~~When you pay to take a workshop, you’re paying for the instructor’s time and attention and expertise in teaching you how to learn a skill or create a specific project. You are *not* paying for the rights to that workshop. Just because you paid rather a large chunk of change to take a full-day workshop from a nationally-known instructor doesn’t mean that that workshop is now yours to teach.
~~Instructors who provide kits do it so class time isn’t taken up with tedious tracing or cutting or whatever. You can sometimes buy an extra kit to take home and use for practice. What a kit doesn’t do is give you something you can assemble and enter into shows or contests or submit to magazines. While the kit may belong to you, the project is the intellectual property of the person who designed it.
And here I have to address something that’s beyond the pale in anyone’s book: taking a workshop not so you can learn but so you can profit. If you’re in a classroom not because you want to make the project but are, instead, walking around taking notes and photos so you can write up the project and submit it somewhere under your own name? What you’re doing is so very wrong that most of us don’t even know how to discuss it. But we’re working on ways to talk about this because it’s happening more and more and is hurting everyone.
I know of someone who did this, who would go to the big art retreats and take as many workshops as they could cram in and then would go back home to teach those workshops locally. They’d duplicate the class handouts and use the pieces they’d created in class as samples to be displayed at the local shop where they taught. Everyone knew what was going on, but nobody thought it was wrong, apparently: everyone eagerly waited each year to see what new classes they were going to get at a discount, without the expense of having to travel to the actual retreat and pay the person who created the workshop.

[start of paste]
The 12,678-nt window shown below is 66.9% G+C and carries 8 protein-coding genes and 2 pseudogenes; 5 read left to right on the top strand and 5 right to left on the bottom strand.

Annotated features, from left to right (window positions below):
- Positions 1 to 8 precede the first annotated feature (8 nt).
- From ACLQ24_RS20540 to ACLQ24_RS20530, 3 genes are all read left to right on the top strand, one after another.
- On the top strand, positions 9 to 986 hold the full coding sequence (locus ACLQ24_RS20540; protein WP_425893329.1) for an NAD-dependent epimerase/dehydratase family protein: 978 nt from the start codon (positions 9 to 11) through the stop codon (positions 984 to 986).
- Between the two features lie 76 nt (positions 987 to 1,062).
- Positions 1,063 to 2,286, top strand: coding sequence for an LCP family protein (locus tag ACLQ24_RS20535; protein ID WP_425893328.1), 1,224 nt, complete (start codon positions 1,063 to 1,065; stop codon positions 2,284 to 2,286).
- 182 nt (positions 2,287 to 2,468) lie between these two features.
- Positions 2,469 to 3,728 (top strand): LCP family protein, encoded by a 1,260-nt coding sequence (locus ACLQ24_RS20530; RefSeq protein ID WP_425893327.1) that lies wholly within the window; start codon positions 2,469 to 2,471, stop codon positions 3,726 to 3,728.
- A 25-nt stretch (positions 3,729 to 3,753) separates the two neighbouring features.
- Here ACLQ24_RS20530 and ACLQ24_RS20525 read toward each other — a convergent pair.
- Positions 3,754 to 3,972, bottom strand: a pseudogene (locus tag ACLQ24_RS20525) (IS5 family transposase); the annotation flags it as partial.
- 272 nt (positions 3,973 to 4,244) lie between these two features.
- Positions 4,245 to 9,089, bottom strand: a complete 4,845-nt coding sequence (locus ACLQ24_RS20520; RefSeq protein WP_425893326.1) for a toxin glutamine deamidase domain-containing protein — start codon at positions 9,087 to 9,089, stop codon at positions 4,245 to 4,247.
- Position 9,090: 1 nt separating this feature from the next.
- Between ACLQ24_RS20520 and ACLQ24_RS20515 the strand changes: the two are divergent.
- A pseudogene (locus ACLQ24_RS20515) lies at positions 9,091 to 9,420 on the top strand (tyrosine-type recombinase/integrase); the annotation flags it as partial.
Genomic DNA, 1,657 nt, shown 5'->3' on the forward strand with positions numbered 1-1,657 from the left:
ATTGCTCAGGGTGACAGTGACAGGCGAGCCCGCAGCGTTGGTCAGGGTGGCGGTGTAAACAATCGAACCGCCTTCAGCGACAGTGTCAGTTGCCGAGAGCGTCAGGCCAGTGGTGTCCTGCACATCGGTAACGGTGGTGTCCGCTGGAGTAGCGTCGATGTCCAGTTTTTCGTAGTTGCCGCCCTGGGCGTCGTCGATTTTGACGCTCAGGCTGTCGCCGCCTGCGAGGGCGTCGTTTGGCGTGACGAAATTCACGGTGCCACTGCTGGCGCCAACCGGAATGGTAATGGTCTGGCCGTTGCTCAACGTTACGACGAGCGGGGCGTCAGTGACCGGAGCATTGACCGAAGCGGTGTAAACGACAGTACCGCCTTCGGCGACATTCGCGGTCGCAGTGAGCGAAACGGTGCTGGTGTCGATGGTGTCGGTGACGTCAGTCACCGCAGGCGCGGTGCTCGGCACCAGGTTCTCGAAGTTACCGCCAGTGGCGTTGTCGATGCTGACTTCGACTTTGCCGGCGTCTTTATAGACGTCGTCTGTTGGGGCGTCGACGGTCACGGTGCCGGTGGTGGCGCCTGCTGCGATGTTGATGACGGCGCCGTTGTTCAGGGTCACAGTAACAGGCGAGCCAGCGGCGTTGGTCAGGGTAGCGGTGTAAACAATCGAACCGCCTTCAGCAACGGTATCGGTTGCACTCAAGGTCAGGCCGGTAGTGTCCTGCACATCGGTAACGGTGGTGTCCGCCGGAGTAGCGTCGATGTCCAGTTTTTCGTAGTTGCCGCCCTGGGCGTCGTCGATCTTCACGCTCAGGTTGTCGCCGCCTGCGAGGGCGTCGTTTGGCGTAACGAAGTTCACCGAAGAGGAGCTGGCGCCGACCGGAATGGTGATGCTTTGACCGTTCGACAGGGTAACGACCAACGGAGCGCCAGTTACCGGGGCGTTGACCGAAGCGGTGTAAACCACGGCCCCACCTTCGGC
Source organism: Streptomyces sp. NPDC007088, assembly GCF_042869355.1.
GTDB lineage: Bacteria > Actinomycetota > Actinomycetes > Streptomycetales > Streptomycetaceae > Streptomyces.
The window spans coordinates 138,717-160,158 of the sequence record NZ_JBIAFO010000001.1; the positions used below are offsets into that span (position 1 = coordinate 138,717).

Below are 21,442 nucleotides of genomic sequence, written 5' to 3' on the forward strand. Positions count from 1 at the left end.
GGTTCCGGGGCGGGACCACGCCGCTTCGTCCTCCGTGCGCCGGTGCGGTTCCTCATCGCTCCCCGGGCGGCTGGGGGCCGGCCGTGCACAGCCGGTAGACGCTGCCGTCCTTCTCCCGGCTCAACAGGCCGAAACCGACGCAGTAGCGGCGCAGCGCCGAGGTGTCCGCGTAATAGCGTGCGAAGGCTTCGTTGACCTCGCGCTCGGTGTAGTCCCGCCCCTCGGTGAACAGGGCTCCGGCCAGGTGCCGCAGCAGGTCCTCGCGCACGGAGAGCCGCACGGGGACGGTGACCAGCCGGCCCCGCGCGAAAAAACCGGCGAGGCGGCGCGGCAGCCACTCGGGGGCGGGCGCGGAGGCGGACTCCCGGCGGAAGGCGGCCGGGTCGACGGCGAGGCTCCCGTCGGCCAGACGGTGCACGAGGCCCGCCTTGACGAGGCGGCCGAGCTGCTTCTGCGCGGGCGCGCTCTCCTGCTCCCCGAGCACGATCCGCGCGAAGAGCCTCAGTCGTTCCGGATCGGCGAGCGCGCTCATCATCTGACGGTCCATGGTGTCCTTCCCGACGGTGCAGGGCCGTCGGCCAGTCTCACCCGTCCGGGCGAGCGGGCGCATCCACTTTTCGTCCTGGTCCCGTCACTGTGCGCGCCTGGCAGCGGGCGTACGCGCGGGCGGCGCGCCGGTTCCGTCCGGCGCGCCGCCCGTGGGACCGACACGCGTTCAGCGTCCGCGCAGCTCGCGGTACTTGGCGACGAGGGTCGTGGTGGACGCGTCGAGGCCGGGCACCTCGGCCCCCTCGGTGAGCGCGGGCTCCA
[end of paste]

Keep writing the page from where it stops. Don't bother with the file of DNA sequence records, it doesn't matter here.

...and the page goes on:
It doesn’t matter if you think instructors charge too much or if you reallyreallyreally wanted to take that workshop but couldn’t and think you deserve to have that handout and those photographs. None of that matters. What matters is what you already know: any time you try to figure out how to get something for nothing, or how to make money on something that doesn’t belong to you, you’ve crossed the line. No longer are you an artist, a member of the mixed media community, a participant in the wonderful world of sharing inspiration and ideas. Nope. What you become, when you try to figure out how to get something that doesn’t legitimately belong to you, is a liability. You become one of the reasons instructors are increasingly reluctant to allow photos or video in their workshops. You become one of the reasons there are fewer instructors willing to share what they’ve learned, one of the reasons it’s harder to find someone willing to travel to teach what they love.
If you love the community and want to be a part of it, you have to support it. If that means saving every penny to take a class, then that’s what you have to do. If it means that you wish you’d taken Workshop D instead if Workshop B, then you figure out how to take it next year, or you ask the instructor if maybe they’ll be offering it online or at another retreat or, maybe, if you could help them set up something nearer your town. If you think it’s important that there are workshops being offered in everything from encaustic to enameling and hope that that continues, you have to be supportive in whatever ways you can.
So. Do what you know is right. We all know what’s OK and what’s not, no matter how we might try to justify doing something we want to do just because, well, we *want* to. If you’re honestly not sure, ask. The thing to keep in mind here is that we’re all part of a wonderful community, built on sharing ideas and inspiration, and that community depends on everyone, from instructors to students, editors to authors, artists to organizers, doing what they already know is the right thing to do.
MORE RESOURCES FOR MIXED MEDIA ARTISTS